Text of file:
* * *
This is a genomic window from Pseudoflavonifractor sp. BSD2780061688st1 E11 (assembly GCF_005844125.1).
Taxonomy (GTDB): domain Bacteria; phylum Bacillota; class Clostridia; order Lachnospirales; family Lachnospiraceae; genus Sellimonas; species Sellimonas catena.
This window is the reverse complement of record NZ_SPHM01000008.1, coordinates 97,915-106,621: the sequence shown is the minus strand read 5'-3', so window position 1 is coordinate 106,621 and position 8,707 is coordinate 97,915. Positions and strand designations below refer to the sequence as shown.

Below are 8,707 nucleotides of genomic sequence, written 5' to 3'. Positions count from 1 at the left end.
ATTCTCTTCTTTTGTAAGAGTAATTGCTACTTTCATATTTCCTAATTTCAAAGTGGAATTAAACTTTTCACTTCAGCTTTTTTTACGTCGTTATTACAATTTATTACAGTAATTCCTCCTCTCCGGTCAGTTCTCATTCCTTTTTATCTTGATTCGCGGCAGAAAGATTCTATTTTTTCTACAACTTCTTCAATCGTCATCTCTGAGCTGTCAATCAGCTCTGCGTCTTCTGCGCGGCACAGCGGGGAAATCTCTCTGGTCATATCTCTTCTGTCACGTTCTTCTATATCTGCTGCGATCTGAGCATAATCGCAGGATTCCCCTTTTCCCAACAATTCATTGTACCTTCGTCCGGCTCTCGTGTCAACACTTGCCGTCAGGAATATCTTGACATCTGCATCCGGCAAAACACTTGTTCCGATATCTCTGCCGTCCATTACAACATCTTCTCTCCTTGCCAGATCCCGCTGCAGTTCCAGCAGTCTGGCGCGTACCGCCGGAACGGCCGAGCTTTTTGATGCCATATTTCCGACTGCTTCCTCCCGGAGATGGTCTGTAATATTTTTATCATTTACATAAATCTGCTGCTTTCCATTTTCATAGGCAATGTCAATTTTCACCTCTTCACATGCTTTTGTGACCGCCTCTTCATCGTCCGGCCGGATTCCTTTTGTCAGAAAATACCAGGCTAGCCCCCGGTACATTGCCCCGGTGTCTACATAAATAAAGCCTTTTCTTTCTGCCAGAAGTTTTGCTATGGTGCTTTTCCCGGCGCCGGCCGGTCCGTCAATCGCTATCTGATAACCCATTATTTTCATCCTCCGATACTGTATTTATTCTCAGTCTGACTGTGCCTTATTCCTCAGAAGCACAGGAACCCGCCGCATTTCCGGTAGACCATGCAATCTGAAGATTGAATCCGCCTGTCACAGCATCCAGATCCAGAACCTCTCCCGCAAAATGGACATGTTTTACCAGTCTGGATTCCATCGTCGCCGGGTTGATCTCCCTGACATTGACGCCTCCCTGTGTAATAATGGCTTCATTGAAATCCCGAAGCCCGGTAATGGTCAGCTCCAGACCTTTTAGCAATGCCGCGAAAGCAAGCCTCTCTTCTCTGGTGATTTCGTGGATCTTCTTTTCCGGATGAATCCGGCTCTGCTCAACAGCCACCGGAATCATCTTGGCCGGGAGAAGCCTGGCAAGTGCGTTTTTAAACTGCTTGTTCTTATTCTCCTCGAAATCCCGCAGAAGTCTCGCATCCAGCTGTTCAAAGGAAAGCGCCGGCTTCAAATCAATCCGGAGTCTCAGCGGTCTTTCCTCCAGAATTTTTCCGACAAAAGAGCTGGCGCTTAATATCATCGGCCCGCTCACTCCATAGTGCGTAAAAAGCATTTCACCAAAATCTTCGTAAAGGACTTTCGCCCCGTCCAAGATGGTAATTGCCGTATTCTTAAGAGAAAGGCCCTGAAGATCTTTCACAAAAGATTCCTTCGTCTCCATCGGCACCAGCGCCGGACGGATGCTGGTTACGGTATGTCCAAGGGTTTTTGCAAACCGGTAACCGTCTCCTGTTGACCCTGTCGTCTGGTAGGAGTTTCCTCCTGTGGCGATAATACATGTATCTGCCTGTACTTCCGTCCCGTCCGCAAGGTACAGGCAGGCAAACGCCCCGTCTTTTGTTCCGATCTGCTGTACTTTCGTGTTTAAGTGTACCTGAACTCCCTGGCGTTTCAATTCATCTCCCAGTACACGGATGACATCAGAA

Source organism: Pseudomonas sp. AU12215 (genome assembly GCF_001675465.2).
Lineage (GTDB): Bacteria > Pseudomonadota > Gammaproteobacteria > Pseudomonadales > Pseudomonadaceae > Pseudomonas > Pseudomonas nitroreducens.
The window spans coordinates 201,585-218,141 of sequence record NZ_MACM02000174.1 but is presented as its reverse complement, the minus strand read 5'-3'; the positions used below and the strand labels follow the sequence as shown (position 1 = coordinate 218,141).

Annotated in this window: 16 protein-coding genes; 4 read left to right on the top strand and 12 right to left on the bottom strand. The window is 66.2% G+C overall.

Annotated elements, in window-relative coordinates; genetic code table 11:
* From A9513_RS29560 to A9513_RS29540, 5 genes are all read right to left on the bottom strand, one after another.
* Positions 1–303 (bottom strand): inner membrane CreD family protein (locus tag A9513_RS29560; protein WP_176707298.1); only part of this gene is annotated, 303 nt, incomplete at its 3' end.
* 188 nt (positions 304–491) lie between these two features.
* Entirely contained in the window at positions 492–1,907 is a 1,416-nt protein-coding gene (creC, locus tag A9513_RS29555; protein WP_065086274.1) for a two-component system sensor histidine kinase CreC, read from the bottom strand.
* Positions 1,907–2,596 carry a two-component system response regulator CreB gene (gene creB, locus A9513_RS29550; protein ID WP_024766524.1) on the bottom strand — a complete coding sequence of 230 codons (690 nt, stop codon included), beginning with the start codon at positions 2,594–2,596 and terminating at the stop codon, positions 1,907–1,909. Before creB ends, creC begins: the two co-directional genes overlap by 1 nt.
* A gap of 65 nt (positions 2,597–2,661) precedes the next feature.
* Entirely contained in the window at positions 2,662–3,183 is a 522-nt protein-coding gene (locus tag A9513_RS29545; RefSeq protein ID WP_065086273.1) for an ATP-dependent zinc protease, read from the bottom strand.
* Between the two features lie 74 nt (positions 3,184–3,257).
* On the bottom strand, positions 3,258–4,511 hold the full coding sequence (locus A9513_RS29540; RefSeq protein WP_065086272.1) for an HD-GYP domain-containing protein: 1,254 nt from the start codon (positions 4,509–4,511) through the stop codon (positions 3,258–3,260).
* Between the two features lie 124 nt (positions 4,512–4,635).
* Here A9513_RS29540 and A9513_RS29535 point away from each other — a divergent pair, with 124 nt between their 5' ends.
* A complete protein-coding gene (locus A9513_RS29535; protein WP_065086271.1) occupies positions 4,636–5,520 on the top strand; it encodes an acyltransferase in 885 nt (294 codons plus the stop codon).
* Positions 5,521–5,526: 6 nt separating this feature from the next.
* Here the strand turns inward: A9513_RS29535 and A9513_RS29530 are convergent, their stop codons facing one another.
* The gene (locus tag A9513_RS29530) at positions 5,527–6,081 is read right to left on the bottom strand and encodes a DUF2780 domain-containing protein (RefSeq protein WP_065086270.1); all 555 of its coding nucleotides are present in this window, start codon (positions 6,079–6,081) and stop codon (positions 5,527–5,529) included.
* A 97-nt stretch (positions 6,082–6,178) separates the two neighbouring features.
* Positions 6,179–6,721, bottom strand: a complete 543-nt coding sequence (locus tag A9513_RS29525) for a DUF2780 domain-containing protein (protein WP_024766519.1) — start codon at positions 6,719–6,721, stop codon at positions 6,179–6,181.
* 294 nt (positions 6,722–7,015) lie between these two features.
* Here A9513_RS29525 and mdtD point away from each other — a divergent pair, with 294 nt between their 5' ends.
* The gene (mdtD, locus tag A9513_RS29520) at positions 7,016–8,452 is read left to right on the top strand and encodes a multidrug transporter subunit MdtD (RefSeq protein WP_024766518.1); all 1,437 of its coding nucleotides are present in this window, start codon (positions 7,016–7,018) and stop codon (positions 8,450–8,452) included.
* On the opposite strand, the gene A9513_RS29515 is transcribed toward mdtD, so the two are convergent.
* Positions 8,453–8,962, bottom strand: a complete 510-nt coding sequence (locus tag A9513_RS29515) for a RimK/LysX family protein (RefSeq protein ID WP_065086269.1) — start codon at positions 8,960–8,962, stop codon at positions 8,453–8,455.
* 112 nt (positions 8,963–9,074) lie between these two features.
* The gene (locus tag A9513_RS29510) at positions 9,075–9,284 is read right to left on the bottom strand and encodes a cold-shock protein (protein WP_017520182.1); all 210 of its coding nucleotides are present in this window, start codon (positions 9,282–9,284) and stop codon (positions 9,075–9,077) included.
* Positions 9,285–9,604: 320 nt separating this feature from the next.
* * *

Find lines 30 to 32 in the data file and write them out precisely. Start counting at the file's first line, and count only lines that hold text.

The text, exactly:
* The gene (mdtD, locus tag A9513_RS29520) at positions 7,016–8,452 is read left to right on the top strand and encodes a multidrug transporter subunit MdtD (RefSeq protein WP_024766518.1); all 1,437 of its coding nucleotides are present in this window, start codon (positions 7,016–7,018) and stop codon (positions 8,450–8,452) included.
* On the opposite strand, the gene A9513_RS29515 is transcribed toward mdtD, so the two are convergent.
* Positions 8,453–8,962, bottom strand: a complete 510-nt coding sequence (locus tag A9513_RS29515) for a RimK/LysX family protein (RefSeq protein ID WP_065086269.1) — start codon at positions 8,960–8,962, stop codon at positions 8,453–8,455.